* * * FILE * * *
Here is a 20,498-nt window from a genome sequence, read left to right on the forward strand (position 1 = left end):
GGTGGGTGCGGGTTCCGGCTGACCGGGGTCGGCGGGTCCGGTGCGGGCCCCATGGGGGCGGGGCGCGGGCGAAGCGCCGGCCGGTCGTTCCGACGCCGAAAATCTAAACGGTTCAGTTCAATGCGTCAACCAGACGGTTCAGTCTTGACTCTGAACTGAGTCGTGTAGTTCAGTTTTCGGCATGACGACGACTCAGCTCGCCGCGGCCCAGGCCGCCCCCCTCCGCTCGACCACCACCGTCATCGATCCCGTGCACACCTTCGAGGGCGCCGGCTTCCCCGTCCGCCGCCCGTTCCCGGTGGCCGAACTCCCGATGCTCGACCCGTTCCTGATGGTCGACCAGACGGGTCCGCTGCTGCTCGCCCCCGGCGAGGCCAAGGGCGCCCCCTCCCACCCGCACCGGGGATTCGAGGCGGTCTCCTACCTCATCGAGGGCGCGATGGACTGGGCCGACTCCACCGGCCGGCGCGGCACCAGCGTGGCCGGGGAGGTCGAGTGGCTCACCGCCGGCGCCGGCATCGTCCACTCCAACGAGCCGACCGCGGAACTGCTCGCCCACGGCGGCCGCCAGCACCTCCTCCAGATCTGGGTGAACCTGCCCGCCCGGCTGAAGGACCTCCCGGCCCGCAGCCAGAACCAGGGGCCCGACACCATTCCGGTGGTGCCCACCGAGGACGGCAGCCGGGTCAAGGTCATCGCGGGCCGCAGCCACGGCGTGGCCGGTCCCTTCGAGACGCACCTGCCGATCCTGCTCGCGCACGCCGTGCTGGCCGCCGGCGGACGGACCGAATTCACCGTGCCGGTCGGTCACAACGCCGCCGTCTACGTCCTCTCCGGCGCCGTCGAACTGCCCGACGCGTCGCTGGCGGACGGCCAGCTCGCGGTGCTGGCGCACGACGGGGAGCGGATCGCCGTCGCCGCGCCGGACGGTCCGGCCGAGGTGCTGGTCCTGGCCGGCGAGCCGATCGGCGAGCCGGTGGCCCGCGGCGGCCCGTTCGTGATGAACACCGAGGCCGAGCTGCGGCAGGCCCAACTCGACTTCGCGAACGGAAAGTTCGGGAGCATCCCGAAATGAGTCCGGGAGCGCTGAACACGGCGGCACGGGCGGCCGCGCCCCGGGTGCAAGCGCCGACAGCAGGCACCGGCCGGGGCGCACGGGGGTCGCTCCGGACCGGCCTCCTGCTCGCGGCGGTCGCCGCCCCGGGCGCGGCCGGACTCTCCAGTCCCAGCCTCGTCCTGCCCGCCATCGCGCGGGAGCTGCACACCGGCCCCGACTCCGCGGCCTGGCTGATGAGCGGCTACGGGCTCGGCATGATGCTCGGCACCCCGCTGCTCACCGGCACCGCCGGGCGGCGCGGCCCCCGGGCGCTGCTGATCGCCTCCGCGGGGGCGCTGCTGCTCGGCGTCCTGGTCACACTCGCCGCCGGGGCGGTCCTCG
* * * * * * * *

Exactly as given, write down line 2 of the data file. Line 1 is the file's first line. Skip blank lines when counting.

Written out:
GGTGGGTGCGGGTTCCGGCTGACCGGGGTCGGCGGGTCCGGTGCGGGCCCCATGGGGGCGGGGCGCGGGCGAAGCGCCGGCCGGTCGTTCCGACGCCGAAAATCTAAACGGTTCAGTTCAATGCGTCAACCAGACGGTTCAGTCTTGACTCTGAACTGAGTCGTGTAGTTCAGTTTTCGGCATGACGACGACTCAGCTCGCCGCGGCCCAGGCCGCCCCCCTCCGCTCGACCACCACCGTCATCGATCCCGTGCACACCTTCGAGGGCGCCGGCTTCCCCGTCCGCCGCCCGTTCCCGGTGGCCGAACTCCCGATGCTCGACCCGTTCCTGATGGTCGACCAGACGGGTCCGCTGCTGCTCGCCCCCGGCGAGGCCAAGGGCGCCCCCTCCCACCCGCACCGGGGATTCGAGGCGGTCTCCTACCTCATCGAGGGCGCGATGGACTGGGCCGACTCCACCGGCCGGCGCGGCACCAGCGTGGCCGGGGAGGTCGAGTGGCTCACCGCCGGCGCCGGCATCGTCCACTCCAACGAGCCGACCGCGGAACTGCTCGCCCACGGCGGCCGCCAGCACCTCCTCCAGATCTGGGTGAACCTGCCCGCCCGGCTGAAGGACCTCCCGGCCCGCAGCCAGAACCAGGGGCCCGACACCATTCCGGTGGTGCCCACCGAGGACGGCAGCCGGGTCAAGGTCATCGCGGGCCGCAGCCACGGCGTGGCCGGTCCCTTCGAGACGCACCTGCCGATCCTGCTCGCGCACGCCGTGCTGGCCGCCGGCGGACGGACCGAATTCACCGTGCCGGTCGGTCACAACGCCGCCGTCTACGTCCTCTCCGGCGCCGTCGAACTGCCCGACGCGTCGCTGGCGGACGGCCAGCTCGCGGTGCTGGCGCACGACGGGGAGCGGATCGCCGTCGCCGCGCCGGACGGTCCGGCCGAGGTGCTGGTCCTGGCCGGCGAGCCGATCGGCGAGCCGGTGGCCCGCGGCGGCCCGTTCGTGATGAACACCGAGGCCGAGCTGCGGCAGGCCCAACTCGACTTCGCGAACGGAAAGTTCGGGAGCATCCCGAAATGAGTCCGGGAGCGCTGAACACGGCGGCACGGGCGGCCGCGCCCCGGGTGCAAGCGCCGACAGCAGGCACCGGCCGGGGCGCACGGGGGTCGCTCCGGACCGGCCTCCTGCTCGCGGCGGTCGCCGCCCCGGGCGCGGCCGGACTCTCCAGTCCCAGCCTCGTCCTGCCCGCCATCGCGCGGGAGCTGCACACCGGCCCCGACTCCGCGGCCTGGCTGATGAGCGGCTACGGGCTCGGCATGATGCTCGGCACCCCGCTGCTCACCGGCACCGCCGGGCGGCGCGGCCCCCGGGCGCTGCTGATCGCCTCCGCGGGGGCGCTGCTGCTCGGCGTCCTGGTCACACTCGCCGCCGGGGCGGTCCTCG